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Academic Achiever

How to become fireproof

If you find you are spending the bulk of your time putting out fires, you need to consider reasons behind them.

BY ELIZABETH WELLS | APR 12 2024

“Putting out fires” is one of the most common things I hear from academics when I ask them what gets in their way of getting their work done. Department chairs and deans often report that this makes up the majority of their work days. Certainly, you can organize yourself to the hilt, plan perfect days of productivity mixed with leisure, and kick off work at 5 p.m. with a clear conscience and a quiet mind. However, for many people “putting out fires” derails the best laid plans and leaves us exhausted and overburdened at the end of the day. So what can we do to ameliorate this and make ourselves more fireproof?

As I’ve written before, academics tend to be reactive. We respond to emails, to students, to scholarship that we read and to the news. We are very good at commenting on the world around us. We are not as good at thinking ahead and being proactive. If you are putting out a lot of fires, the first thing you should ask yourself is “what kind of fires are these?” Are these unexpected events, or a failure of systems? Are we working with the wrong people doing the wrong things, or are we in a volatile environment that lends itself to crises? When I try to help people to get a handle on their email, the first thing I ask is why they are getting this email in the first place. The same thing should be asked about fires. Could we have anticipated these problems? Much of the time the answer is “yes.”

For instance, you should probably have a fail-safe for most of the things in your working life (or even in your personal life). If the technology doesn’t work as is often the case, do you have an analog backup? Do you have things saved on multiple platforms so you can access everything from anywhere in the world on any device? How well have you trained your teaching assistants or lab assistants? Have you asked them to develop fail-safes for the problems that can go wrong? If you have children or an ailing relative in your care, do you have plans in place for days when they have unanticipated appointments or are sick? Do you have roadside assistance for your vehicle? Do you have “insurance” in the form of backup plans or people who can help you untangle messes? In short, how well have you prepared for emergencies?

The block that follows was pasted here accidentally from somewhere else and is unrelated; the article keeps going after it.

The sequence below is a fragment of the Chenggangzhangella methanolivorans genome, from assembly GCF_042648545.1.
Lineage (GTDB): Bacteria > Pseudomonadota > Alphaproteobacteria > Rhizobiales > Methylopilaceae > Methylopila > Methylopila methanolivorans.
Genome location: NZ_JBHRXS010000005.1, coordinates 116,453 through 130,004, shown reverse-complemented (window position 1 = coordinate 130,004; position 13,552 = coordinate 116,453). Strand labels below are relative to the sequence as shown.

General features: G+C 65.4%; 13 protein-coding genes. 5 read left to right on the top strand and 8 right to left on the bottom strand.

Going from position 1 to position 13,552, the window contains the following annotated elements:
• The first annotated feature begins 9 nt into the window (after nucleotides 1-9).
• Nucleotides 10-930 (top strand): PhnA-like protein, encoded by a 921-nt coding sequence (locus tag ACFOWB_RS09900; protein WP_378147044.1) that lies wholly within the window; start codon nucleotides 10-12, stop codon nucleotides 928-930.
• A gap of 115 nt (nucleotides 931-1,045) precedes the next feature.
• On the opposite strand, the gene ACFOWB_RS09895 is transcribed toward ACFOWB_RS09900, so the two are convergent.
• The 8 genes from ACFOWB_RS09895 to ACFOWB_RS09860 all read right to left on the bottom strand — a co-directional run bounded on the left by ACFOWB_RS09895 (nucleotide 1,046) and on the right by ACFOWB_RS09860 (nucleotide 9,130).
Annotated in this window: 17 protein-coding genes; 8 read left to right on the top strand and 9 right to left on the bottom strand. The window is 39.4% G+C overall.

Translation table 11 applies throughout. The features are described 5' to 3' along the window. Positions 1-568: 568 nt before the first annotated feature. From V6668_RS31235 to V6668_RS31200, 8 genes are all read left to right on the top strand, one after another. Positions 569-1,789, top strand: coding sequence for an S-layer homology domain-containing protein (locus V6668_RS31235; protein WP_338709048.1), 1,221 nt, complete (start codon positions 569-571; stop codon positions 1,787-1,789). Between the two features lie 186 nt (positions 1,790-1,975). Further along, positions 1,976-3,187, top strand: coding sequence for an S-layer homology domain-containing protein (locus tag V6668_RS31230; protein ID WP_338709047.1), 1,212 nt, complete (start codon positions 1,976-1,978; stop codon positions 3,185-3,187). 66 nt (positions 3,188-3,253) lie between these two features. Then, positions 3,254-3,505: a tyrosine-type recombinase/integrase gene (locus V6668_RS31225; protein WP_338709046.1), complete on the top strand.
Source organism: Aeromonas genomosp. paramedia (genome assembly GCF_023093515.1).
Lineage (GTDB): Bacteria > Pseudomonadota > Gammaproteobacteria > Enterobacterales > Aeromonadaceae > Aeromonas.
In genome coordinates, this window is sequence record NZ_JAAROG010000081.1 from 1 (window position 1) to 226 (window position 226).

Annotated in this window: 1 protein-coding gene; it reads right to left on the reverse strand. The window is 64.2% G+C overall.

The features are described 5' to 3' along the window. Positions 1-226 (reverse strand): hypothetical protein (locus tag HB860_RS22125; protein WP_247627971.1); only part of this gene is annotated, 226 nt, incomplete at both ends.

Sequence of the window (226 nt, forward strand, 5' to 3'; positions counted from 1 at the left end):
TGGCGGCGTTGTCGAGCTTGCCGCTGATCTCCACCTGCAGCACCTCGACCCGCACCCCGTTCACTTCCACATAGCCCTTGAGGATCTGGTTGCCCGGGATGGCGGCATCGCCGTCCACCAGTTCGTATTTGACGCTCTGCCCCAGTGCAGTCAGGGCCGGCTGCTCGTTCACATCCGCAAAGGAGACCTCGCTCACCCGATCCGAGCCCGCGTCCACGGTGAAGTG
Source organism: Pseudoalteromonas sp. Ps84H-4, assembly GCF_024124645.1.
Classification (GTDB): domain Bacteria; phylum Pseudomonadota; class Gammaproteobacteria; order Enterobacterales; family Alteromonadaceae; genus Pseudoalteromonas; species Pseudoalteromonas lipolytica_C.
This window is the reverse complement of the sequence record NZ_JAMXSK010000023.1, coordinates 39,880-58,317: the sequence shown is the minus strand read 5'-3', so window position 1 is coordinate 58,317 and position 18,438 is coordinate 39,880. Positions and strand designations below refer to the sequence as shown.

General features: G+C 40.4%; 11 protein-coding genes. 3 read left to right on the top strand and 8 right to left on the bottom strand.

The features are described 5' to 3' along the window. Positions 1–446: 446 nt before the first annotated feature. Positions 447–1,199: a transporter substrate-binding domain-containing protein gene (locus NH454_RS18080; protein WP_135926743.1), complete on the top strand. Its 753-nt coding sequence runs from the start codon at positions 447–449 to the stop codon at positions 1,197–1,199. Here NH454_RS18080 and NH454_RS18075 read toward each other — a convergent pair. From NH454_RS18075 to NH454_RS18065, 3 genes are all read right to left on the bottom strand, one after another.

Working ahead of the game (something I highly recommend) is the product of two things: saying “no” so that your workload is reasonable, and getting ahead of your deadlines so that if something comes up, it does not interfere with the rest of your plans. When I was dean, I liked to have theme days and have meetings on block days. Not everyone has problems on my schedule, so I reserved the first hour of the day for “problems”: emergencies, urgent meetings, etc. I made these hours early in the morning and planned on crisis, so that I could calmly deal with problems in a pre-ordained temporal space and then move on to the rest of my day in relative peace. If you are always “chasing a class” (preparing at the last minute so you are just in time for teaching), you will be more on edge and more vulnerable than if you have everything ready well in advance. If you have too much work to get ahead, I suggest you start working on just one thing in your future earlier than you had planned. When you get a “win” of finishing something weeks or months in advance, it gives you an opportunity for breathing room, and then you can slowly start working on another task and another. Factor in one or two meetings that are empty so if you or a loved one get sick or there is a snow day you don’t get behind. If your work is under control and your systems are solid, you can start seeing “fires” as “interesting opportunities to start my day.”

One of the most important things to remember about fireproofing is that you can teach others (including your colleagues, students, and assistants) but you cannot control them. Like so many things in life, it’s not the fire that’s the issue, it’s how you respond to crisis. If something is going wrong, don’t run. Walk. Breathe. Slow down and analyze the situation. At the end of each week, it is profitable to sit down for a few moments and ask what went right and what went wrong. What made good days and bad days? Analyze your fires and think about how you can forestall them in the future or how you could react to them differently. Your response to crisis is the best thing you can do to make yourself more fireproof.

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